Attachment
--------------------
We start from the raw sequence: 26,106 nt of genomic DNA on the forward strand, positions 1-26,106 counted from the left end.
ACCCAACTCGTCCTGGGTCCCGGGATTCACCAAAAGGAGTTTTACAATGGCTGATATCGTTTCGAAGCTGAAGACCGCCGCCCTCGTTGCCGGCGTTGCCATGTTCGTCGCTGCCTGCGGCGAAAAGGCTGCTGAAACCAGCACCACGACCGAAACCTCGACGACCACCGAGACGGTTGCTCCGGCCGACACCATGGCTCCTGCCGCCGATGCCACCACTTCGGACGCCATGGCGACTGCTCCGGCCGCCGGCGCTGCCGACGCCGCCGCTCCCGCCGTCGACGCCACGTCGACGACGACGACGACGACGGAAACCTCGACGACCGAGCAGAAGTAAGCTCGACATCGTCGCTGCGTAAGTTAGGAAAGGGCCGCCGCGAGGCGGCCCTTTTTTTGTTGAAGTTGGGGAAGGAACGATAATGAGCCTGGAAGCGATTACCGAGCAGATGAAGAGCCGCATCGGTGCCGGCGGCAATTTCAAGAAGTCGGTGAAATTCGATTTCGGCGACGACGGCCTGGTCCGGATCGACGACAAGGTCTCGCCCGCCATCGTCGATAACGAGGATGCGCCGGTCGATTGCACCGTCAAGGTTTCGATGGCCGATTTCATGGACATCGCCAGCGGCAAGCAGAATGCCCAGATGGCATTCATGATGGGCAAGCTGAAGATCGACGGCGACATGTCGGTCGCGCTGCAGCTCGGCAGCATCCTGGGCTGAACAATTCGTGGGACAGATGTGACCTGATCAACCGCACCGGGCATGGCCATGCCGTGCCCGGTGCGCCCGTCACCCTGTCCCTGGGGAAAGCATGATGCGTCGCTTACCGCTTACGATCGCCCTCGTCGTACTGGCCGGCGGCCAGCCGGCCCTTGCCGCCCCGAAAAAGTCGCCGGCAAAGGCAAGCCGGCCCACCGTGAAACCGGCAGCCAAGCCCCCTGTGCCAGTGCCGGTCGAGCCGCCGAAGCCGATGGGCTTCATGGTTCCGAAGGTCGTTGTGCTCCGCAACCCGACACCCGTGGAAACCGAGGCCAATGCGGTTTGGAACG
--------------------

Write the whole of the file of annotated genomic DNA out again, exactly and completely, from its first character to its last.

We start from the raw sequence: 26,106 nt of genomic DNA on the forward strand, positions 1-26,106 counted from the left end.
ACCCAACTCGTCCTGGGTCCCGGGATTCACCAAAAGGAGTTTTACAATGGCTGATATCGTTTCGAAGCTGAAGACCGCCGCCCTCGTTGCCGGCGTTGCCATGTTCGTCGCTGCCTGCGGCGAAAAGGCTGCTGAAACCAGCACCACGACCGAAACCTCGACGACCACCGAGACGGTTGCTCCGGCCGACACCATGGCTCCTGCCGCCGATGCCACCACTTCGGACGCCATGGCGACTGCTCCGGCCGCCGGCGCTGCCGACGCCGCCGCTCCCGCCGTCGACGCCACGTCGACGACGACGACGACGACGGAAACCTCGACGACCGAGCAGAAGTAAGCTCGACATCGTCGCTGCGTAAGTTAGGAAAGGGCCGCCGCGAGGCGGCCCTTTTTTTGTTGAAGTTGGGGAAGGAACGATAATGAGCCTGGAAGCGATTACCGAGCAGATGAAGAGCCGCATCGGTGCCGGCGGCAATTTCAAGAAGTCGGTGAAATTCGATTTCGGCGACGACGGCCTGGTCCGGATCGACGACAAGGTCTCGCCCGCCATCGTCGATAACGAGGATGCGCCGGTCGATTGCACCGTCAAGGTTTCGATGGCCGATTTCATGGACATCGCCAGCGGCAAGCAGAATGCCCAGATGGCATTCATGATGGGCAAGCTGAAGATCGACGGCGACATGTCGGTCGCGCTGCAGCTCGGCAGCATCCTGGGCTGAACAATTCGTGGGACAGATGTGACCTGATCAACCGCACCGGGCATGGCCATGCCGTGCCCGGTGCGCCCGTCACCCTGTCCCTGGGGAAAGCATGATGCGTCGCTTACCGCTTACGATCGCCCTCGTCGTACTGGCCGGCGGCCAGCCGGCCCTTGCCGCCCCGAAAAAGTCGCCGGCAAAGGCAAGCCGGCCCACCGTGAAACCGGCAGCCAAGCCCCCTGTGCCAGTGCCGGTCGAGCCGCCGAAGCCGATGGGCTTCATGGTTCCGAAGGTCGTTGTGCTCCGCAACCCGACACCCGTGGAAACCGAGGCCAATGCGGTTTGGAACG